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Why AlphaTauri’s main F1 weakness could be bad news for Ricciardo

Daniel Ricciardo may be all smiles about his Formula 1 race return, but he is set to face a brutal reality check when he hits the track in Hungary. 

Daniel Ricciardo, Third Driver, Red Bull Racing

Photo by: Mark Sutton / Motorsport Images

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Rather than making his comeback in the kind of race-winning RB19 machinery that he shone with during this week’s Silverstone tyre test, he will be battling a car that has left AlphaTauri currently at the bottom of the constructors’ standings. 

Worse than that, the Australian will also find himself having to cope with a critical weakness in the AT04 that is in the very area that left him struggling so much during his two years at McLaren. 

Ricciardo is well known for responding well to a car that is strong under braking and corner entry. Give him something that performs with those characteristics and his brilliance comes to the fore, as has been witnessed many times with his trademark late-braking overtaking manoeuvres. 

But, as was exposed during his McLaren spell, if the car he is driving does not give him confidence on corner entry, things can quickly spiral out of control. As he told F1’s Beyond the Grid podcast last year about the corner entry issue: “It all starts there.  

“If you struggle with a corner on the exit, normally it’s a product of what’s happened through the corner that’s put you in a position of, let’s say, difficulty on the exit. Most difficulties start on the entry – maybe not all, but most.” 

Therefore, it is probably not ideal for Ricciardo to know that one of the main issues that Yuki Tsunoda and the ousted Nyck de Vries have struggled with this year is a limitation in the late entry phase to corners, which triggers rear instability. It’s not a great thing for driver confidence. 

Speaking recently before the Ricciardo decision was made, AlphaTauri’s head of trackside engineering Jonathan Eddolls was open about this critical issue the team was chasing a solution for. 

“The late entry, let's say rear instability, which was the bigger weakness, that's the area we've been working on,” he said. “We have improved it, but it's still a weakness, I would say.” 

Daniel Ricciardo, McLaren MCL36

Daniel Ricciardo, McLaren MCL36

Photo by: Steven Tee / Motorsport Images

AlphaTauri’s problem appears to be triggered as, when the car slows a lot, the rear ride height lifts as the downforce peels off. This then triggers an aero imbalance. 

Speaking earlier this year, technical director Jody Egginton said: “That's one of the targets we didn't quite nail pre-season…and we were in no doubt what we wanted to do. 

"We were looking to improve rear load at high rear ride heights in a very basic sense. And it's the load drop-off of these ride heights at the moment which causes our instability.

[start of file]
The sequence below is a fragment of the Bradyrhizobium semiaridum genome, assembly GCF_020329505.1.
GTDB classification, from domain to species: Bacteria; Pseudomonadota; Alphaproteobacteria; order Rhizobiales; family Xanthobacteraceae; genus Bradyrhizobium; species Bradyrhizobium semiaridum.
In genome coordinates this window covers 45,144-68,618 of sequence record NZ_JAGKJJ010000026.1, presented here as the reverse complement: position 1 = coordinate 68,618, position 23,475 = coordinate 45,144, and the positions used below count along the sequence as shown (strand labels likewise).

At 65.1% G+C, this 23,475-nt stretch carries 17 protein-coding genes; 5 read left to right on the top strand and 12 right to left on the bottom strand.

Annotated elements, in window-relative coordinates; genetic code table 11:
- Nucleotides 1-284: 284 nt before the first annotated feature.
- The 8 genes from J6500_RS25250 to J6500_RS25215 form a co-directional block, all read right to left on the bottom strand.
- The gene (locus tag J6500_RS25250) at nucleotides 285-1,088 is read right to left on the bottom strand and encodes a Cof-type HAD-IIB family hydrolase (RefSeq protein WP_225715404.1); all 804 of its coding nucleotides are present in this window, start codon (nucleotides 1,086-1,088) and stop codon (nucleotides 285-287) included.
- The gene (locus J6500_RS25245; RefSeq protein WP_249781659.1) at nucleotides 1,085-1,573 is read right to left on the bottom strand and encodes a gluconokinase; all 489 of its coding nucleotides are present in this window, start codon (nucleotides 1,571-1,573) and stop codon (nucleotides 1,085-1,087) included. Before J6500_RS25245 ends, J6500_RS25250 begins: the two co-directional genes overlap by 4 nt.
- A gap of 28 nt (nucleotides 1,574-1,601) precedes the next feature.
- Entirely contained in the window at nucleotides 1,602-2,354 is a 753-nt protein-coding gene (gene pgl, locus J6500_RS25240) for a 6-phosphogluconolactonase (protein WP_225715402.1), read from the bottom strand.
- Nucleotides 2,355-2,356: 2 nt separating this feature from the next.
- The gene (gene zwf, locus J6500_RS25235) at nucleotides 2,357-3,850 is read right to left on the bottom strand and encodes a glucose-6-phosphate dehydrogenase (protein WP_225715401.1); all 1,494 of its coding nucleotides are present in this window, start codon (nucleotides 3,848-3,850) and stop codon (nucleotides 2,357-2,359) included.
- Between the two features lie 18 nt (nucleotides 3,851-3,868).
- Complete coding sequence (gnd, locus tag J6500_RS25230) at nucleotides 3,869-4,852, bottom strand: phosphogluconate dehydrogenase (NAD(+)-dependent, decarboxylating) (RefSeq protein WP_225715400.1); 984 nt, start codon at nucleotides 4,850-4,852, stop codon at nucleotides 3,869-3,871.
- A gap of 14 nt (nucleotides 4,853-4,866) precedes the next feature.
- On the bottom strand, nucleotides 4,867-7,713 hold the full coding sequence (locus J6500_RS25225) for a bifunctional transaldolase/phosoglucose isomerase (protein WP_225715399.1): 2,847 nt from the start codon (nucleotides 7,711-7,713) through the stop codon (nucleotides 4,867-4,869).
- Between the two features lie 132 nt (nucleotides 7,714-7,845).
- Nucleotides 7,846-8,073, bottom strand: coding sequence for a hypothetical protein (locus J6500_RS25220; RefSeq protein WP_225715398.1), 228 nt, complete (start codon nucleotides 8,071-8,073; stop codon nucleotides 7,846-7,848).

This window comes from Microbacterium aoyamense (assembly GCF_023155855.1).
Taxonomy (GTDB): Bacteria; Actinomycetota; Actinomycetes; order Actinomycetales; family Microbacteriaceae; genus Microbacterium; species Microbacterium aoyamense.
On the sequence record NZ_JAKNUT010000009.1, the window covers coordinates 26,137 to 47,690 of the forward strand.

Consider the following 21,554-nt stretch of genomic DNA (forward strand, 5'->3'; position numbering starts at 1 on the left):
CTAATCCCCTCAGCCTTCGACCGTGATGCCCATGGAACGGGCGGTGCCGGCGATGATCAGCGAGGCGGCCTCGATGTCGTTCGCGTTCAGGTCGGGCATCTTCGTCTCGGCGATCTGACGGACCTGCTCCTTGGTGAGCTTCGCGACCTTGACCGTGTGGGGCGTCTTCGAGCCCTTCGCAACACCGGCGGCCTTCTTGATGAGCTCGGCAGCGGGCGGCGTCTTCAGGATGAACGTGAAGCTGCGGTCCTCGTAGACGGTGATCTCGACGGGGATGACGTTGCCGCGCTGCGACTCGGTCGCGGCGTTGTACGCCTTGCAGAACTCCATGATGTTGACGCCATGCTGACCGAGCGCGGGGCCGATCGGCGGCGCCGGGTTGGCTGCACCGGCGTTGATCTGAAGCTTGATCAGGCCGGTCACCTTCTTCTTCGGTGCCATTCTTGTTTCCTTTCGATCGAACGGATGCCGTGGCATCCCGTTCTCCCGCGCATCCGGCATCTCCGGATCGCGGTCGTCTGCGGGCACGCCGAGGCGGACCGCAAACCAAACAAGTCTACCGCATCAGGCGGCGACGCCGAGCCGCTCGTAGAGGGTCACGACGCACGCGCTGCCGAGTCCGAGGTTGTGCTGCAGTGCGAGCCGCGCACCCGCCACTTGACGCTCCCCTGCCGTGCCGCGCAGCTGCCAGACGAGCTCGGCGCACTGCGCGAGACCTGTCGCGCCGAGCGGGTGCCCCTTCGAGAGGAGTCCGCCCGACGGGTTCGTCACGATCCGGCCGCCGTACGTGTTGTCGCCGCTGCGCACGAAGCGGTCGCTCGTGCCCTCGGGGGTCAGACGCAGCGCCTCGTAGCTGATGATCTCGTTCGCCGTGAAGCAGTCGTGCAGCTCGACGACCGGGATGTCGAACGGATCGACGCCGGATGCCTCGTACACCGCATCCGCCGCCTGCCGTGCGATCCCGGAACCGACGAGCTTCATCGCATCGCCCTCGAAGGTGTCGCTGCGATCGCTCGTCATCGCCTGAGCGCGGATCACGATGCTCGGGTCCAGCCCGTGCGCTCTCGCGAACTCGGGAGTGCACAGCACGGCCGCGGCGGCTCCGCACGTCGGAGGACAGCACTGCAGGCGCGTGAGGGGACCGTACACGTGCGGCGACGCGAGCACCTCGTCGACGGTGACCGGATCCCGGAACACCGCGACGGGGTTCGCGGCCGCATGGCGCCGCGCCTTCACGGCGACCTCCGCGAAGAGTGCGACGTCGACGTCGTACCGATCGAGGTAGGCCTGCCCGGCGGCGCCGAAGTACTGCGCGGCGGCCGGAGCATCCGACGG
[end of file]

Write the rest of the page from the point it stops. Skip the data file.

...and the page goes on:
"If we've improved the rear load on the entry phase, if you've got more rear load, you've got more stability. And we're working on trying to carry that further into the corner, so that the driver can push harder towards late entry apex." 

With the current generation of ground-effect cars proving quite tricky to find a set-up compromise that can cope with a variety of different corner speeds, Eddolls admits that the consequences of a problem in one area of a lap can spread out elsewhere. 

“With the late entry, and with that part being a weakness, to try to address that, you end up making other areas of the car slower,” he said. 

“For example, let's say you wanted to add aero balance for high-speed, which improves the balance but also gives you more load.  

“If your low-speed entry is a limitation, that can limit how much flap or aero balance you can add. So, a weakness in one area can actually have implications everywhere.  

“Obviously we're trying to find a compromise that gives us globally the best lap time. But that's the trade-off that we're doing each week really.” 

Nyck de Vries, AlphaTauri AT04

Nyck de Vries, AlphaTauri AT04

Photo by: Mark Sutton / Motorsport Images

The raft of updates that AlphaTauri brought to the British GP were aimed to improving this area, but they did not receive a ringing endorsement from Tsunoda

However, work continues and, as Eddolls said, it will likely take some time for the team to work out how best to extract performance. 

“You change aero development, and there's like an inertia, it takes time for those parts to get to the car,” he said. “But from now on, we should start seeing the effect of the change of target in that area of the map.” 

How quick AlphaTauri can get on top of it could be key to Ricciardo’s fortunes over the rest of the campaign.  

But, for the Australian himself, he may feel that having lived through a bad experience with corner entry at McLaren, he is much better placed to know what is needed to sort things out this time. 

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